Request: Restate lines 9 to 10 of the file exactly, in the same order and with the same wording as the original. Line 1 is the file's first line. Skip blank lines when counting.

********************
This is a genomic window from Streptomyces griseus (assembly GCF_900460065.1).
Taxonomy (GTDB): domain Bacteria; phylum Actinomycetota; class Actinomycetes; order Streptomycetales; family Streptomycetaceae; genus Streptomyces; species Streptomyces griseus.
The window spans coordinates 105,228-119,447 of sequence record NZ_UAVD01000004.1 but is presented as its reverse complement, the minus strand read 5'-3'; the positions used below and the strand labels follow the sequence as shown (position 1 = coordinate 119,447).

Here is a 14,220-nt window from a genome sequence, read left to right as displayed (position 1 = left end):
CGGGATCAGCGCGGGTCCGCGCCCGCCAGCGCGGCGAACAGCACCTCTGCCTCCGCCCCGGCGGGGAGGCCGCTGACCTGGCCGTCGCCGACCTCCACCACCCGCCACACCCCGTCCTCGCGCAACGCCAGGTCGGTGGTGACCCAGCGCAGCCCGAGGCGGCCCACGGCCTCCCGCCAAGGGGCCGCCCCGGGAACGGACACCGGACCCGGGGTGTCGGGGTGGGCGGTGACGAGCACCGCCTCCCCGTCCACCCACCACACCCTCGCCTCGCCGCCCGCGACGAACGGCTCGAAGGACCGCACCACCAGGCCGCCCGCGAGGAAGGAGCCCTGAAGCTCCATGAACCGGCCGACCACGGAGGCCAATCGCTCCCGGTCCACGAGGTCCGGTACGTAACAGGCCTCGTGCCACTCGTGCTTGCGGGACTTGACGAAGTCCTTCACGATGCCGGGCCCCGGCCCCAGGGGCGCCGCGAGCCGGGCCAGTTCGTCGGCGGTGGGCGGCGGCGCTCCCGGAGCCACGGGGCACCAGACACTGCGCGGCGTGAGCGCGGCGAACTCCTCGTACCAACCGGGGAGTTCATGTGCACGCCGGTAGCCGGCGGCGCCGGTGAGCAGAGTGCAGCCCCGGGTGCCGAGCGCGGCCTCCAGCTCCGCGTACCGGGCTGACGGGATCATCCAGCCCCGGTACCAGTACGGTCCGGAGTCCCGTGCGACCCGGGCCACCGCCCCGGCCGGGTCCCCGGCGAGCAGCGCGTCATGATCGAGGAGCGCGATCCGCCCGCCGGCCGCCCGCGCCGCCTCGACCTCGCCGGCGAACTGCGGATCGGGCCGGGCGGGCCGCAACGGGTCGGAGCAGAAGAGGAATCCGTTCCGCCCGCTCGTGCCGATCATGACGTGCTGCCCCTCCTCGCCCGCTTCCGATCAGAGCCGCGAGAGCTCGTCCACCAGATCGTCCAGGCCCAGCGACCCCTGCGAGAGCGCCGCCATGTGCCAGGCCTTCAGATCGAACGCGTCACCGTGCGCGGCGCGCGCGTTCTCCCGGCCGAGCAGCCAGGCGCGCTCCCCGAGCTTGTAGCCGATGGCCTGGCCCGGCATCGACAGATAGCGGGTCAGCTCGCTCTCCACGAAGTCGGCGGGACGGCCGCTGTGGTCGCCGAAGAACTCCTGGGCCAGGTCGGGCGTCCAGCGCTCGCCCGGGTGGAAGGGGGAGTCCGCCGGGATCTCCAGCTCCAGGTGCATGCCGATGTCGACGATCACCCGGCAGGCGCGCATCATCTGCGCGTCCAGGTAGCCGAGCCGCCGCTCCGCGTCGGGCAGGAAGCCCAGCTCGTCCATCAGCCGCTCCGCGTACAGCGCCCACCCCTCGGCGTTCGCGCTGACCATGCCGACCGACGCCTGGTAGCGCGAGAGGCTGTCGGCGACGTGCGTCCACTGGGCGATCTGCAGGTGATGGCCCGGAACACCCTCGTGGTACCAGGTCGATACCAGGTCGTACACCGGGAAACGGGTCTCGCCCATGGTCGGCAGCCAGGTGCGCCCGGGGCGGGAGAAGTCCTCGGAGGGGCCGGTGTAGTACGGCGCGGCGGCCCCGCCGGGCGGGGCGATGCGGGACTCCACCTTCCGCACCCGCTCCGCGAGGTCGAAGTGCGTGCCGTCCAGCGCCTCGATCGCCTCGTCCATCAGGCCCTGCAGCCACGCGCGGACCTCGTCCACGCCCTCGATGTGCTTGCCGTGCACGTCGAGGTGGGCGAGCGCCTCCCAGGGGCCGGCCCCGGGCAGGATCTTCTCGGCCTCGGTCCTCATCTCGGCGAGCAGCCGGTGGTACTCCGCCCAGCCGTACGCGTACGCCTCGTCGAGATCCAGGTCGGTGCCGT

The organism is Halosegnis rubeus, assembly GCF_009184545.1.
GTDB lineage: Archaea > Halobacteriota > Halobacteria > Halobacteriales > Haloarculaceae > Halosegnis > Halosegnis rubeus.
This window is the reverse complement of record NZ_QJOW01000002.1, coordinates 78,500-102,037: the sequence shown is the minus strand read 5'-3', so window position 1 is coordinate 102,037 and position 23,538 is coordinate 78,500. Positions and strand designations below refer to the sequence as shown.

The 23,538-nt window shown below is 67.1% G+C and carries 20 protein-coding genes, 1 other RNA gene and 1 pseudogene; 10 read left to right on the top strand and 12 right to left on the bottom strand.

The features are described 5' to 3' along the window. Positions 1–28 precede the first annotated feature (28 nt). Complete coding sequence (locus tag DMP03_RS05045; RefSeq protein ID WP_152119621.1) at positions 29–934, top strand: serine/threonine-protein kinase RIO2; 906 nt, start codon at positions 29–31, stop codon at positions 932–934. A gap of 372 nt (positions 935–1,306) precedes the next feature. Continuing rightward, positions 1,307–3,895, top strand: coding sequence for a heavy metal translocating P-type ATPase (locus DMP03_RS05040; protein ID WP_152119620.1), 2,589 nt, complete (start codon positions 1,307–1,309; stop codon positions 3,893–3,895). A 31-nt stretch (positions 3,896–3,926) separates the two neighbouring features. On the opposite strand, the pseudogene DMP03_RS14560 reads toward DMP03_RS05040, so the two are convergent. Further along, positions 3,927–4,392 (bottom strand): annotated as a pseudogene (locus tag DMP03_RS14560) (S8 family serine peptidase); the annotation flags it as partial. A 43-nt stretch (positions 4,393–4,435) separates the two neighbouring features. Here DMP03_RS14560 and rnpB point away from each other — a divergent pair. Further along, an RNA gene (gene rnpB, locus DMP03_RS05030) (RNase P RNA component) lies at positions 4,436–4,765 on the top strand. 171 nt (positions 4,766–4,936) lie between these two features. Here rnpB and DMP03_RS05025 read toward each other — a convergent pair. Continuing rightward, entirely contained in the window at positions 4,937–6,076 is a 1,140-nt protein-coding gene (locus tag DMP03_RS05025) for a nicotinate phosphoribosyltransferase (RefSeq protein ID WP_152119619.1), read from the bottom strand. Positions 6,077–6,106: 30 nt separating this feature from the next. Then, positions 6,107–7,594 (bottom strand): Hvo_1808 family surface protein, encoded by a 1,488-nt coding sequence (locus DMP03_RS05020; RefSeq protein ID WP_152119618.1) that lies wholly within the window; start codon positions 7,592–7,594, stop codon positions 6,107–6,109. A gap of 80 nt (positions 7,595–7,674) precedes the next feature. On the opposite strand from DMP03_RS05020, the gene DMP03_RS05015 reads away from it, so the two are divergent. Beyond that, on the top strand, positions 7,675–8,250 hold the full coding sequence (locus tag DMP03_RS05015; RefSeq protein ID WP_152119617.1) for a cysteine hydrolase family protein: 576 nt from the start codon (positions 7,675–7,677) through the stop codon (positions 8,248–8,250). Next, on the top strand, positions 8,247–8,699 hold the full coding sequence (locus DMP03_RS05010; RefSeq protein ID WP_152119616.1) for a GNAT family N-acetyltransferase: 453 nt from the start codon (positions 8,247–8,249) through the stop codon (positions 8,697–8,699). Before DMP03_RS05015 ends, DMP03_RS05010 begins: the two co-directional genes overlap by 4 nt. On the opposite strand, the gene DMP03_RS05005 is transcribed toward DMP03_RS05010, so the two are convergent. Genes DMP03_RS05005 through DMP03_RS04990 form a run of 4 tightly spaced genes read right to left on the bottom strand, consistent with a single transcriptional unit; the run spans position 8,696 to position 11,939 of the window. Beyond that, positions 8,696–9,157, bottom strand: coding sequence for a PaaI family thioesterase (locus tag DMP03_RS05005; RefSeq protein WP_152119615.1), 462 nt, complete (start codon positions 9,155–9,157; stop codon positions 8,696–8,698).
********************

The 23,538-nt window shown below is 67.1% G+C and carries 20 protein-coding genes, 1 other RNA gene and 1 pseudogene; 10 read left to right on the top strand and 12 right to left on the bottom strand.

The features are described 5' to 3' along the window. Positions 1–28 precede the first annotated feature (28 nt). Complete coding sequence (locus tag DMP03_RS05045; RefSeq protein ID WP_152119621.1) at positions 29–934, top strand: serine/threonine-protein kinase RIO2; 906 nt, start codon at positions 29–31, stop codon at positions 932–934. A gap of 372 nt (positions 935–1,306) precedes the next feature. Continuing rightward, positions 1,307–3,895, top strand: coding sequence for a heavy metal translocating P-type ATPase (locus DMP03_RS05040; protein ID WP_152119620.1), 2,589 nt, complete (start codon positions 1,307–1,309; stop codon positions 3,893–3,895). A 31-nt stretch (positions 3,896–3,926) separates the two neighbouring features. On the opposite strand, the pseudogene DMP03_RS14560 reads toward DMP03_RS05040, so the two are convergent. Further along, positions 3,927–4,392 (bottom strand): annotated as a pseudogene (locus tag DMP03_RS14560) (S8 family serine peptidase); the annotation flags it as partial. A 43-nt stretch (positions 4,393–4,435) separates the two neighbouring features. Here DMP03_RS14560 and rnpB point away from each other — a divergent pair. Further along, an RNA gene (gene rnpB, locus DMP03_RS05030) (RNase P RNA component) lies at positions 4,436–4,765 on the top strand. 171 nt (positions 4,766–4,936) lie between these two features. Here rnpB and DMP03_RS05025 read toward each other — a convergent pair. Continuing rightward, entirely contained in the window at positions 4,937–6,076 is a 1,140-nt protein-coding gene (locus tag DMP03_RS05025) for a nicotinate phosphoribosyltransferase (RefSeq protein ID WP_152119619.1), read from the bottom strand. Positions 6,077–6,106: 30 nt separating this feature from the next. Then, positions 6,107–7,594 (bottom strand): Hvo_1808 family surface protein, encoded by a 1,488-nt coding sequence (locus DMP03_RS05020; RefSeq protein ID WP_152119618.1) that lies wholly within the window; start codon positions 7,592–7,594, stop codon positions 6,107–6,109. A gap of 80 nt (positions 7,595–7,674) precedes the next feature. On the opposite strand from DMP03_RS05020, the gene DMP03_RS05015 reads away from it, so the two are divergent. Beyond that, on the top strand, positions 7,675–8,250 hold the full coding sequence (locus tag DMP03_RS05015; RefSeq protein ID WP_152119617.1) for a cysteine hydrolase family protein: 576 nt from the start codon (positions 7,675–7,677) through the stop codon (positions 8,248–8,250). Next, on the top strand, positions 8,247–8,699 hold the full coding sequence (locus DMP03_RS05010; RefSeq protein ID WP_152119616.1) for a GNAT family N-acetyltransferase: 453 nt from the start codon (positions 8,247–8,249) through the stop codon (positions 8,697–8,699). Before DMP03_RS05015 ends, DMP03_RS05010 begins: the two co-directional genes overlap by 4 nt. On the opposite strand, the gene DMP03_RS05005 is transcribed toward DMP03_RS05010, so the two are convergent. Genes DMP03_RS05005 through DMP03_RS04990 form a run of 4 tightly spaced genes read right to left on the bottom strand, consistent with a single transcriptional unit; the run spans position 8,696 to position 11,939 of the window. Beyond that, positions 8,696–9,157, bottom strand: coding sequence for a PaaI family thioesterase (locus tag DMP03_RS05005; RefSeq protein WP_152119615.1), 462 nt, complete (start codon positions 9,155–9,157; stop codon positions 8,696–8,698).